A list of research collaborators who will present at the symposium and their topics follows:

First session: 1:45 p.m. – 3:30 p.m.

  • Dr. Robert Pfeffer, Distinguished Professor Emeritus of Chemical Engineering, New Jersey Institute of Technology, and Dr. Peter Ganatos, Professor and Deputy Chair of Mechanical Engineering, The Grove School of Engineering at The City College of New York – Fluid and Aerodynamics. Professor Ganatos is presenting on behalf of Dr. Stanley A. Berger, Professor of Mechanical Engineering, University of California at Berkeley.
  • Dr. Shu Chien, University Professor of Bioengineering and Medicine and Y.C. Fung Chair, University of California at San Diego, (via video) and Dr. David Rumschitzki, Herbert G. Kayser Professor of Biomedical and Chemical Engineering, The Grove School of Engineering at The City College of New York – Atherogenesis.
  • Dr. Alan Weinstein, Professor of Physiology and Biophysics, Weill Medical College of Cornell University – Renal Transport.
  • Dr. Susannah Fritton, Associate Professor of Biomedical Engineering, The Grove School of Engineering at The City College of New York – Bone Fluid Flow.
  • Dr. Liang Zhu, Associate Professor of Mechanical Engineering, University of Maryland, Baltimore County – Bioheat Transfer.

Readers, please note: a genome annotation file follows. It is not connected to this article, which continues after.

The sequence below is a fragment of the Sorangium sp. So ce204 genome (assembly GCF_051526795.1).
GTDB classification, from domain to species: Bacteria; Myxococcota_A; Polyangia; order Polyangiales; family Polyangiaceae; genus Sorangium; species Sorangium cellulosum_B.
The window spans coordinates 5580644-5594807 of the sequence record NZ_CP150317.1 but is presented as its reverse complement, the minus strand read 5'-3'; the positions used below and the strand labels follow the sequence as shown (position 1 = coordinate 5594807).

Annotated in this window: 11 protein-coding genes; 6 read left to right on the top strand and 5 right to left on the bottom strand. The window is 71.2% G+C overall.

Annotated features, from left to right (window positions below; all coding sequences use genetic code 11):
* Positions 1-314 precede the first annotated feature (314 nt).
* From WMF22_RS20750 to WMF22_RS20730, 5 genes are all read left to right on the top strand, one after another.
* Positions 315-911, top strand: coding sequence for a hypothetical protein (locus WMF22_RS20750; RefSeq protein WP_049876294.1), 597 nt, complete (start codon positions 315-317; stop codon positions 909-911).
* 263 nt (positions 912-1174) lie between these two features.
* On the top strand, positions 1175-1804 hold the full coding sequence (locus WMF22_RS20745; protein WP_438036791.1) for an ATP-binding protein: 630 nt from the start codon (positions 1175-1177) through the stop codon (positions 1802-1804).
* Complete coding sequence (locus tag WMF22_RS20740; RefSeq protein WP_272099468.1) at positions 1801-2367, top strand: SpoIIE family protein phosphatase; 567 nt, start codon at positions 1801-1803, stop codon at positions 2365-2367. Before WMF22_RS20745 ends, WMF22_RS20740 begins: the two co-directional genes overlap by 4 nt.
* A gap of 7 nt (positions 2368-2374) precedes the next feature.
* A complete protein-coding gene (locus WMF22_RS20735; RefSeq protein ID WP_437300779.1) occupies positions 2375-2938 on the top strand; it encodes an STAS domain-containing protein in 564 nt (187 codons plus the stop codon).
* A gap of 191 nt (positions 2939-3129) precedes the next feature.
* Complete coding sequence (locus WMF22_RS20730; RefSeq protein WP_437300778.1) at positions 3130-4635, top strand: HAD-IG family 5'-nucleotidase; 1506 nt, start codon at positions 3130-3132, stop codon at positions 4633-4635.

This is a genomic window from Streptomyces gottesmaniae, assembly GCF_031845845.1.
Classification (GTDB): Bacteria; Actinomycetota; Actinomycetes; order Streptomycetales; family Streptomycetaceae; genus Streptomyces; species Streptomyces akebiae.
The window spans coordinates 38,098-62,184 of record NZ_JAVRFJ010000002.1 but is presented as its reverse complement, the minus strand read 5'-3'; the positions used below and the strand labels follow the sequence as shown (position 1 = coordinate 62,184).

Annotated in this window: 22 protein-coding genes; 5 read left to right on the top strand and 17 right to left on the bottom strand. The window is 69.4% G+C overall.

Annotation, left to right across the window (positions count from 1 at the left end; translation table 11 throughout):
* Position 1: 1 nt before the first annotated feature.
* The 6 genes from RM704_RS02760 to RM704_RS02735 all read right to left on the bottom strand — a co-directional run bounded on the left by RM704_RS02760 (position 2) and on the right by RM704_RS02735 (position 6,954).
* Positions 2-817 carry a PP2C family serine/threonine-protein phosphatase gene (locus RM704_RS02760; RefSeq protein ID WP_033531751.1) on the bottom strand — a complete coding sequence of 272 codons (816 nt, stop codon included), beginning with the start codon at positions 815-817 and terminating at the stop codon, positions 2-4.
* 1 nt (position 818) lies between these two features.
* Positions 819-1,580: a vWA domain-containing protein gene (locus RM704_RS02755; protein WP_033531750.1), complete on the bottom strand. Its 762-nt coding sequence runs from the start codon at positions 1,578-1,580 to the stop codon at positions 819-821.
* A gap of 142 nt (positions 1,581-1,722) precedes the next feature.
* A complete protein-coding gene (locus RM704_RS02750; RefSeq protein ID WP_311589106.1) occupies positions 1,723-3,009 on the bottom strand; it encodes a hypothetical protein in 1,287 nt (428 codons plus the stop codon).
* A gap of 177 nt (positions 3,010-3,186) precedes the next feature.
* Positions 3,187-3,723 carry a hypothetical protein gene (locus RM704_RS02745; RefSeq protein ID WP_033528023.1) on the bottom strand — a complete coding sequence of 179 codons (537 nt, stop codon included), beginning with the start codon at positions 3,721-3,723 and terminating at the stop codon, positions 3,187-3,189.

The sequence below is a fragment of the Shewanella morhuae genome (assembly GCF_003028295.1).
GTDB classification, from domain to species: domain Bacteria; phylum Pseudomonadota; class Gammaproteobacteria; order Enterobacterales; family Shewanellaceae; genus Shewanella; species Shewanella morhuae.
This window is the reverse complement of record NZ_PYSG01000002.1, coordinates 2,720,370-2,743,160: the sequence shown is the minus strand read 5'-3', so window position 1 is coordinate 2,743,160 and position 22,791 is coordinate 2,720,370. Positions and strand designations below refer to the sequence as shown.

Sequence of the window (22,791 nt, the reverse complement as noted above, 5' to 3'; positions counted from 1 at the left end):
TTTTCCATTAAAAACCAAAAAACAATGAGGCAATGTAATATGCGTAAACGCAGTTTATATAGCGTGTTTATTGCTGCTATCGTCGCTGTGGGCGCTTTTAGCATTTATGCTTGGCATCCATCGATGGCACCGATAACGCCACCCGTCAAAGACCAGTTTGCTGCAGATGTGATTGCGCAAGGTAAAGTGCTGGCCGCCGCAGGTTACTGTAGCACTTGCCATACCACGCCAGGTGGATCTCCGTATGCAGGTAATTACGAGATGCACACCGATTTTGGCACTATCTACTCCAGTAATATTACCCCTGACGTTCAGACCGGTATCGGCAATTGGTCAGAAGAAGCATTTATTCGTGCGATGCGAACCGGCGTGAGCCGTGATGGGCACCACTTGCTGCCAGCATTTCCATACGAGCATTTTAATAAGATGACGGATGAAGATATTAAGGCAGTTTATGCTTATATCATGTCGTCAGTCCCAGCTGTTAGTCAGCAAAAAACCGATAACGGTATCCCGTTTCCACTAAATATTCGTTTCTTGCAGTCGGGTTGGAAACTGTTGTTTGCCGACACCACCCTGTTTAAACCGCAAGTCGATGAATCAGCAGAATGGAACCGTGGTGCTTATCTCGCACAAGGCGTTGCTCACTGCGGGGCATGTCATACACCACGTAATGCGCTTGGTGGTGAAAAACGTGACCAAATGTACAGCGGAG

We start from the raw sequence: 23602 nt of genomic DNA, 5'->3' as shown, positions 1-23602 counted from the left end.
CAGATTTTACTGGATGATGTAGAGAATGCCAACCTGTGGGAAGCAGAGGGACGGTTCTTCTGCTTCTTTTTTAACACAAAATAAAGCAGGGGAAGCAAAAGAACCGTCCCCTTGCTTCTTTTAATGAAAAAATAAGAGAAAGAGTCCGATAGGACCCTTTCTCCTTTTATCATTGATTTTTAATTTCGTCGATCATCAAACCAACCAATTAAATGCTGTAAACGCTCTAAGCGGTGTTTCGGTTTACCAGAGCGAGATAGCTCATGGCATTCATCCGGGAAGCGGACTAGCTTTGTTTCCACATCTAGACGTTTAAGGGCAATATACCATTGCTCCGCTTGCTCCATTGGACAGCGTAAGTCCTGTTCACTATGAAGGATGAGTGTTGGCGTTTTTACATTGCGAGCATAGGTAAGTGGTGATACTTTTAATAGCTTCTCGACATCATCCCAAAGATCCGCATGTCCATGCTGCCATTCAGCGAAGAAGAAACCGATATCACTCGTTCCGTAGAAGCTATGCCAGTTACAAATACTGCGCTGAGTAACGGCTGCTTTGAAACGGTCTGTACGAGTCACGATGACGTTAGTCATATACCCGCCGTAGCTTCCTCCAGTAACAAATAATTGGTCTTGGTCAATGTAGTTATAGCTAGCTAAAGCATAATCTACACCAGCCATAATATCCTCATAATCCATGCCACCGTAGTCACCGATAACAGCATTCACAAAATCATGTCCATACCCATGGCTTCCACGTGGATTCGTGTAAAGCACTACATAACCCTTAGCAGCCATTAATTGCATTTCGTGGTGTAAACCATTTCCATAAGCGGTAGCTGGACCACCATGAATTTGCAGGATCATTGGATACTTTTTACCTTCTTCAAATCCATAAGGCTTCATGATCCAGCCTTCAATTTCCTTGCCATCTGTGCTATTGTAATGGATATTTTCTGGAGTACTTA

Second session: 3:40 p.m. – 4:50 p.m.

  • Dr. Fitz-Roy E.Curry, Professor of Physiology and Biomedical Engineering and Associate Dean for Research, UC Davis Medical School – Microvascular Exchange.
  • Dr. John Tarbell, Wallace Coulter and CUNY Distinguished Professor of Biomedical Engineering, The Grove School of Engineering at The City College of New York – Endothelial Glycocalyx.
  • Dr. David Spray, Professor of Neuroscience, Albert Einstein College of Medicine (Yeshiva University) – Mechanotransduction and cellular communication.
  • Dr. Yiannis Andreopoulos, Professor of Mechanical Engineering, The Grove School of Engineering at The City College of New York – Red cells, skiing and the new train track.
  • Dr. Luis Cardoso Landa, Assistant Professor of Biomedical Engineering, The Grove School of Engineering at The City College of New York – Vulnerable plaque.

About The Grove School of Engineering at CCNY

The Grove School of Engineering at The City College of New York, formerly the CCNY School of Engineering, is the only public engineering school within New York City. It offers Bachelors, Masters and Ph.D. degrees in seven fields: biomedical, chemical, civil, computer, electrical, and mechanical engineering and computer science. The School is recognized nationally for the excellence of its instructional and research programs and ranks among the most diverse engineering schools in the country. On November 28, 2005, the CUNY Board of Trustees named the School in honor of Dr. Andrew S. Grove, a member of the CCNY Class of 1960, and a co-founder and former chairman of Intel Corp., the world’s leading producer of microprocessors.

About The City College of New York

For 160 years, The City College of New York has provided low-cost, high-quality education for New Yorkers in a wide variety of disciplines. Over 14,000 students pursue undergraduate and graduate degrees in the College of Liberal Arts and Sciences, the School of Architecture, the School of Education, the Grove School of Engineering and the Sophie Davis School of Biomedical Education.